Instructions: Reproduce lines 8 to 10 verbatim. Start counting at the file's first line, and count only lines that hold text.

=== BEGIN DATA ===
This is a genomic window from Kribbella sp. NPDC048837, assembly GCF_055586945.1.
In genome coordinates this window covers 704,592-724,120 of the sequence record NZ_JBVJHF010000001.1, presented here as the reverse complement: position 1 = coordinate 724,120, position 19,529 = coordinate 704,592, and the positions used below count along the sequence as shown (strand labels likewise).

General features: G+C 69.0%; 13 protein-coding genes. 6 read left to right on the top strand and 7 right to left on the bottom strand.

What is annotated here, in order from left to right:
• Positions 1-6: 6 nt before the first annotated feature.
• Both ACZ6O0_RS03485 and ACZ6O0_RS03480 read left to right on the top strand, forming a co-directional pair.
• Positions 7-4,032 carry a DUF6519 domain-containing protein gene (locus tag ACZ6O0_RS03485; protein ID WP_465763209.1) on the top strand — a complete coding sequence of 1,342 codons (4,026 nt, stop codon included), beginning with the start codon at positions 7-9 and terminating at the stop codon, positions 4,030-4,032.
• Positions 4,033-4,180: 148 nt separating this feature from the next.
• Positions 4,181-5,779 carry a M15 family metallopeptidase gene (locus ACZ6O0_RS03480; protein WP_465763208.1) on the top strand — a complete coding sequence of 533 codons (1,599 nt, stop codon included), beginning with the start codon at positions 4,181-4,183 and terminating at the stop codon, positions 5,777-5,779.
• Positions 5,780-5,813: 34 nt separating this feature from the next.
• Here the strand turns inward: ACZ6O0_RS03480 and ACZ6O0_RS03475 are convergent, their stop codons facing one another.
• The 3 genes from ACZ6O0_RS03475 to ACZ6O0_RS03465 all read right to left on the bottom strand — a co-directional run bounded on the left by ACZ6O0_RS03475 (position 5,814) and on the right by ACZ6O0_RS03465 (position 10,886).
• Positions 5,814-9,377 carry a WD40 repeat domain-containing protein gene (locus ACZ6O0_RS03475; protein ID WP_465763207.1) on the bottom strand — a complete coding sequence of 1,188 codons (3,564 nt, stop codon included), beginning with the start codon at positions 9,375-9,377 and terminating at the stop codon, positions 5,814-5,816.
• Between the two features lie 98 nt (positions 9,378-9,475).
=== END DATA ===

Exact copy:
• Positions 4,033-4,180: 148 nt separating this feature from the next.
• Positions 4,181-5,779 carry a M15 family metallopeptidase gene (locus ACZ6O0_RS03480; protein WP_465763208.1) on the top strand — a complete coding sequence of 533 codons (1,599 nt, stop codon included), beginning with the start codon at positions 4,181-4,183 and terminating at the stop codon, positions 5,777-5,779.
• Positions 5,780-5,813: 34 nt separating this feature from the next.